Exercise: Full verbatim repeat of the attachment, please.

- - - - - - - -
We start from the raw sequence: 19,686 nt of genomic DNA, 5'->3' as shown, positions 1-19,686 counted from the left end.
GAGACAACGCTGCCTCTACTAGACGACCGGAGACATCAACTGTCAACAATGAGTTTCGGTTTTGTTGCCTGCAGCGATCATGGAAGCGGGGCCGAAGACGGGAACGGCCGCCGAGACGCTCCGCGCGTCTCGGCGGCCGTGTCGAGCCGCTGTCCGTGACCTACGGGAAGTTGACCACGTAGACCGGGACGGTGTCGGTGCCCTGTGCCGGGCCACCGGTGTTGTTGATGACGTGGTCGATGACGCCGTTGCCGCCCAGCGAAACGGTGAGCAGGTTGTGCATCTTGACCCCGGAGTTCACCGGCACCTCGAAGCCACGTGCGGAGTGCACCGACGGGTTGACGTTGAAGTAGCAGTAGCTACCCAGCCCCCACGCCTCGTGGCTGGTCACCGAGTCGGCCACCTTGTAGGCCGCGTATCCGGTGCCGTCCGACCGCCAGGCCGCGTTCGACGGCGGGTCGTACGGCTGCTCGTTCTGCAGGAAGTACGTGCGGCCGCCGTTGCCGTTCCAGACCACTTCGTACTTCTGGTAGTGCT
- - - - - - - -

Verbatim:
We start from the raw sequence: 19,686 nt of genomic DNA, 5'->3' as shown, positions 1-19,686 counted from the left end.
GAGACAACGCTGCCTCTACTAGACGACCGGAGACATCAACTGTCAACAATGAGTTTCGGTTTTGTTGCCTGCAGCGATCATGGAAGCGGGGCCGAAGACGGGAACGGCCGCCGAGACGCTCCGCGCGTCTCGGCGGCCGTGTCGAGCCGCTGTCCGTGACCTACGGGAAGTTGACCACGTAGACCGGGACGGTGTCGGTGCCCTGTGCCGGGCCACCGGTGTTGTTGATGACGTGGTCGATGACGCCGTTGCCGCCCAGCGAAACGGTGAGCAGGTTGTGCATCTTGACCCCGGAGTTCACCGGCACCTCGAAGCCACGTGCGGAGTGCACCGACGGGTTGACGTTGAAGTAGCAGTAGCTACCCAGCCCCCACGCCTCGTGGCTGGTCACCGAGTCGGCCACCTTGTAGGCCGCGTATCCGGTGCCGTCCGACCGCCAGGCCGCGTTCGACGGCGGGTCGTACGGCTGCTCGTTCTGCAGGAAGTACGTGCGGCCGCCGTTGCCGTTCCAGACCACTTCGTACTTCTGGTAGTGCT